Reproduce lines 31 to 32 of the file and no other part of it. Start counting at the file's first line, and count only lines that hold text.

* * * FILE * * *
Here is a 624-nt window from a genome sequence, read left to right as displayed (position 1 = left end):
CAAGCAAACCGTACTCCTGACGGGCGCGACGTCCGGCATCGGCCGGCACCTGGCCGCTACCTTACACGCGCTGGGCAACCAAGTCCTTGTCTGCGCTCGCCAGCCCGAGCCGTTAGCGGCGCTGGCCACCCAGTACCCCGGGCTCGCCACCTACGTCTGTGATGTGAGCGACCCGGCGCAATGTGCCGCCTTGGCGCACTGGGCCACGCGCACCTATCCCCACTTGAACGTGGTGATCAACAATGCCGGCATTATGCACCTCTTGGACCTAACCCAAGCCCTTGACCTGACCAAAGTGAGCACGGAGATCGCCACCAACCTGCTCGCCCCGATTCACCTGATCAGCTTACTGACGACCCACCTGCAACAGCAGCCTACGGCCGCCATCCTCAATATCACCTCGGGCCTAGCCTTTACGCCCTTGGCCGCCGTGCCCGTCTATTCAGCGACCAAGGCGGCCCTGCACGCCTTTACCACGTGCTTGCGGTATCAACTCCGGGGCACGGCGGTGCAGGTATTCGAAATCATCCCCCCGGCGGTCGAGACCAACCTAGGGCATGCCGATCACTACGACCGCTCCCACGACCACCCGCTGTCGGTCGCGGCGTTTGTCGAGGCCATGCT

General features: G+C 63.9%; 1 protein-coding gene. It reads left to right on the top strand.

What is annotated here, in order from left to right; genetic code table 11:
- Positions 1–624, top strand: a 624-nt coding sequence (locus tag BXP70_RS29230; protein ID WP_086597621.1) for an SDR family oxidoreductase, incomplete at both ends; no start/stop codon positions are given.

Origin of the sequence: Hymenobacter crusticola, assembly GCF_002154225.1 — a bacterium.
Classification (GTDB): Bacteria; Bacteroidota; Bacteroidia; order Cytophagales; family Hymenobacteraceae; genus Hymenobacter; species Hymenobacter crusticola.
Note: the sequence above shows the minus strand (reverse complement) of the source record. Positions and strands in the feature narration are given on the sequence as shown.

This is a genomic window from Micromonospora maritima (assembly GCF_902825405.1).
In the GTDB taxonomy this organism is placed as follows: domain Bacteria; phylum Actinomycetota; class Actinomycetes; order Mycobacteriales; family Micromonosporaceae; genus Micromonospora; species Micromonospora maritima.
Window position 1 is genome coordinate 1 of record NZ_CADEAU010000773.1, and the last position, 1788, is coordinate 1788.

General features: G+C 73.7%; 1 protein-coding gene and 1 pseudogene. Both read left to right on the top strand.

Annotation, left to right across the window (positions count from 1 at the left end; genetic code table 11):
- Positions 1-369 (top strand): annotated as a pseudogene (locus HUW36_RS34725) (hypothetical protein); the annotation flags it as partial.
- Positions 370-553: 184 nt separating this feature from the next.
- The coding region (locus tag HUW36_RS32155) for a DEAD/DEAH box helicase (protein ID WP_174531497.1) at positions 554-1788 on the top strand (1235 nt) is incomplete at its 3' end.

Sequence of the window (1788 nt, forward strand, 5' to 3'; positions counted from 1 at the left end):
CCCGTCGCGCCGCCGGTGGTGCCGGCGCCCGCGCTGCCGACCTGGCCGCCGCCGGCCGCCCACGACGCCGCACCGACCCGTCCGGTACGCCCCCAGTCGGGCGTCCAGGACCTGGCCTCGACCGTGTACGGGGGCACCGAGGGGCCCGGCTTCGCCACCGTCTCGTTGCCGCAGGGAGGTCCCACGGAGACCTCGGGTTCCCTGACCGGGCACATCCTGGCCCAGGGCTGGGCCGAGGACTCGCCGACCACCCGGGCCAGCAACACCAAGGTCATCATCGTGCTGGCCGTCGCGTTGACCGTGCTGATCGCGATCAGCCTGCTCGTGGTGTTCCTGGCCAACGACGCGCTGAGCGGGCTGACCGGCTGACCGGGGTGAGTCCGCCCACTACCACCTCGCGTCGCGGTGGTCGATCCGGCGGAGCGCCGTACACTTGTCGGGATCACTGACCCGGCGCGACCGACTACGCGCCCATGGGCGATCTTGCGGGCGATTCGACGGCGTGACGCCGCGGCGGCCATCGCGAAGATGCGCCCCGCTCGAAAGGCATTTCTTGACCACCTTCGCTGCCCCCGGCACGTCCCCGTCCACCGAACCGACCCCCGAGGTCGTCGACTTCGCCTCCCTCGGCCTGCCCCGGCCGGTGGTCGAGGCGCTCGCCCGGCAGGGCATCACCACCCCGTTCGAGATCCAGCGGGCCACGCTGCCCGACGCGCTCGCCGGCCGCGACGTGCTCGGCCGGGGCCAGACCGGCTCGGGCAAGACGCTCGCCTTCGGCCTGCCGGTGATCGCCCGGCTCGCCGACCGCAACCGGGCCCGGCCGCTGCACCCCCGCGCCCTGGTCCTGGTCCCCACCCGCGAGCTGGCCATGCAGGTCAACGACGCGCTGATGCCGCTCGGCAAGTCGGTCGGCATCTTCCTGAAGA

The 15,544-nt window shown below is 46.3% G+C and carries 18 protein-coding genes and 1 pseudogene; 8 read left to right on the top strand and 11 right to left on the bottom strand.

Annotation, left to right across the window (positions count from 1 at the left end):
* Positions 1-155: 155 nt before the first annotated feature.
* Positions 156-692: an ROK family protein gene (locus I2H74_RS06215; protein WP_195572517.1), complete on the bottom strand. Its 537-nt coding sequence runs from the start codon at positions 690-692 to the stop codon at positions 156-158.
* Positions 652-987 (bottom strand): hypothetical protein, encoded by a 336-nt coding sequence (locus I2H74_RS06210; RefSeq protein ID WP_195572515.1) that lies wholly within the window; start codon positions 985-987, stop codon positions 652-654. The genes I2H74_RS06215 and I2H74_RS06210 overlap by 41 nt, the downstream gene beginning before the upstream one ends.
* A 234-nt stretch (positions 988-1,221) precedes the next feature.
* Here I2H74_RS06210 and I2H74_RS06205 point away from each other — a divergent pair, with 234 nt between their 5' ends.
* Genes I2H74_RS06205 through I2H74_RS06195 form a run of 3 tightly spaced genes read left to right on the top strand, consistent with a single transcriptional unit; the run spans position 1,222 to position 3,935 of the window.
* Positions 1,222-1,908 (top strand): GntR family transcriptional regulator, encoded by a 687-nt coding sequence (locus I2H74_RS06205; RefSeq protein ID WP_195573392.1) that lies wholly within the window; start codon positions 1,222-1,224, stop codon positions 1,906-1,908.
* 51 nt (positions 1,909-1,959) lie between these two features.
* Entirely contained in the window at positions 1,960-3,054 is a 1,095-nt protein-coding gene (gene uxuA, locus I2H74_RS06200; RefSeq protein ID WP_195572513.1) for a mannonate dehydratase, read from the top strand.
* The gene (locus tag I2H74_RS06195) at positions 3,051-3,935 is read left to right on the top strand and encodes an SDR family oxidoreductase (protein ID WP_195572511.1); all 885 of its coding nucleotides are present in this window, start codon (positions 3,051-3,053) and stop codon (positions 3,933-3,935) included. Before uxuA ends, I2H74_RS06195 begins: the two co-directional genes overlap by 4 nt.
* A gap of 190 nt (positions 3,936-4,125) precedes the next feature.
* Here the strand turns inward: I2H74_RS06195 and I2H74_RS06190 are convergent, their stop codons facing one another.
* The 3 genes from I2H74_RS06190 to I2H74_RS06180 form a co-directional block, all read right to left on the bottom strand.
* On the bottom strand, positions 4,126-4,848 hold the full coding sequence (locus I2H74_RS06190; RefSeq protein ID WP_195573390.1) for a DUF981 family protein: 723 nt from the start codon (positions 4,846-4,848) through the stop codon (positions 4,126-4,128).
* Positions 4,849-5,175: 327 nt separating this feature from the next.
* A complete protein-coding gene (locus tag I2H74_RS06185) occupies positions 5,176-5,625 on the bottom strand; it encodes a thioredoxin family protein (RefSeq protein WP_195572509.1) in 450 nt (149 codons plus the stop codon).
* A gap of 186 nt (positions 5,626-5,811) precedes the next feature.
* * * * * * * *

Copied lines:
* A gap of 190 nt (positions 3,936-4,125) precedes the next feature.
* Here the strand turns inward: I2H74_RS06195 and I2H74_RS06190 are convergent, their stop codons facing one another.